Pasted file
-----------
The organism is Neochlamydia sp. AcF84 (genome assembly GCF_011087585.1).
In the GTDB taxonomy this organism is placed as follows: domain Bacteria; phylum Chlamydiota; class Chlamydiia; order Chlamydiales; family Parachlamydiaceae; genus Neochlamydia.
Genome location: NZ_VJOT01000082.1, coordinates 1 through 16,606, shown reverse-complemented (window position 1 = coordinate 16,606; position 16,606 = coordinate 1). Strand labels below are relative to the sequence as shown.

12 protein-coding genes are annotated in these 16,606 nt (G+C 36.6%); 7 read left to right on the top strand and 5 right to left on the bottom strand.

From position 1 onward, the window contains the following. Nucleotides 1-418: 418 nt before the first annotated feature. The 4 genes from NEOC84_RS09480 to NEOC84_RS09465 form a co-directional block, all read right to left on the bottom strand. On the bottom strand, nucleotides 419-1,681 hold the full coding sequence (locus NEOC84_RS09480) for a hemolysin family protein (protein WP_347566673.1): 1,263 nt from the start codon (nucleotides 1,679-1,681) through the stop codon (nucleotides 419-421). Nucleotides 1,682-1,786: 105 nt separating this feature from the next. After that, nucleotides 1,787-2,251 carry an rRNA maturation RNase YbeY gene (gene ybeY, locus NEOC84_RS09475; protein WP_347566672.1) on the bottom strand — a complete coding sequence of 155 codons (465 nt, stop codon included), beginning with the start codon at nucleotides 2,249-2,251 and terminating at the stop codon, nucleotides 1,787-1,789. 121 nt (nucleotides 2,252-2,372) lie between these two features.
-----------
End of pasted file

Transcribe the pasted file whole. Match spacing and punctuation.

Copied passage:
The organism is Neochlamydia sp. AcF84 (genome assembly GCF_011087585.1).
In the GTDB taxonomy this organism is placed as follows: domain Bacteria; phylum Chlamydiota; class Chlamydiia; order Chlamydiales; family Parachlamydiaceae; genus Neochlamydia.
Genome location: NZ_VJOT01000082.1, coordinates 1 through 16,606, shown reverse-complemented (window position 1 = coordinate 16,606; position 16,606 = coordinate 1). Strand labels below are relative to the sequence as shown.

12 protein-coding genes are annotated in these 16,606 nt (G+C 36.6%); 7 read left to right on the top strand and 5 right to left on the bottom strand.

From position 1 onward, the window contains the following. Nucleotides 1-418: 418 nt before the first annotated feature. The 4 genes from NEOC84_RS09480 to NEOC84_RS09465 form a co-directional block, all read right to left on the bottom strand. On the bottom strand, nucleotides 419-1,681 hold the full coding sequence (locus NEOC84_RS09480) for a hemolysin family protein (protein WP_347566673.1): 1,263 nt from the start codon (nucleotides 1,679-1,681) through the stop codon (nucleotides 419-421). Nucleotides 1,682-1,786: 105 nt separating this feature from the next. After that, nucleotides 1,787-2,251 carry an rRNA maturation RNase YbeY gene (gene ybeY, locus NEOC84_RS09475; protein WP_347566672.1) on the bottom strand — a complete coding sequence of 155 codons (465 nt, stop codon included), beginning with the start codon at nucleotides 2,249-2,251 and terminating at the stop codon, nucleotides 1,787-1,789. 121 nt (nucleotides 2,252-2,372) lie between these two features.